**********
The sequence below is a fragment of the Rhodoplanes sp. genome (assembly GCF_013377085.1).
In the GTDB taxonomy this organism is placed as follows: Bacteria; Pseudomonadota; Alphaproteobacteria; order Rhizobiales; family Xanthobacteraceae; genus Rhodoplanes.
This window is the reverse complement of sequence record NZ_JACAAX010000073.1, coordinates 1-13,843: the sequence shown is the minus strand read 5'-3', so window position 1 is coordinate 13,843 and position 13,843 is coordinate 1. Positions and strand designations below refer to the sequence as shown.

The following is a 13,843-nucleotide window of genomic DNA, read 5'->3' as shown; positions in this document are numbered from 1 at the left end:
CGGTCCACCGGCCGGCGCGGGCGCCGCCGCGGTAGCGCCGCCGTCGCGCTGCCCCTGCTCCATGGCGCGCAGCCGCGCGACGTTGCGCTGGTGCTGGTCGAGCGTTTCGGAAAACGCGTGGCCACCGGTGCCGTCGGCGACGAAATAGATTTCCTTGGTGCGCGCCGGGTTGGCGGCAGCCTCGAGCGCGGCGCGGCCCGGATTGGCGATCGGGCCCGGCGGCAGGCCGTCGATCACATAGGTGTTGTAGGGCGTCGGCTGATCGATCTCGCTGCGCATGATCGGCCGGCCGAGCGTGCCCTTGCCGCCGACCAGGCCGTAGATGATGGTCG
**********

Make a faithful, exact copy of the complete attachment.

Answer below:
The sequence below is a fragment of the Rhodoplanes sp. genome (assembly GCF_013377085.1).
In the GTDB taxonomy this organism is placed as follows: Bacteria; Pseudomonadota; Alphaproteobacteria; order Rhizobiales; family Xanthobacteraceae; genus Rhodoplanes.
This window is the reverse complement of sequence record NZ_JACAAX010000073.1, coordinates 1-13,843: the sequence shown is the minus strand read 5'-3', so window position 1 is coordinate 13,843 and position 13,843 is coordinate 1. Positions and strand designations below refer to the sequence as shown.

The following is a 13,843-nucleotide window of genomic DNA, read 5'->3' as shown; positions in this document are numbered from 1 at the left end:
CGGTCCACCGGCCGGCGCGGGCGCCGCCGCGGTAGCGCCGCCGTCGCGCTGCCCCTGCTCCATGGCGCGCAGCCGCGCGACGTTGCGCTGGTGCTGGTCGAGCGTTTCGGAAAACGCGTGGCCACCGGTGCCGTCGGCGACGAAATAGATTTCCTTGGTGCGCGCCGGGTTGGCGGCAGCCTCGAGCGCGGCGCGGCCCGGATTGGCGATCGGGCCCGGCGGCAGGCCGTCGATCACATAGGTGTTGTAGGGCGTCGGCTGATCGATCTCGCTGCGCATGATCGGCCGGCCGAGCGTGCCCTTGCCGCCGACCAGGCCGTAGATGATGGTCG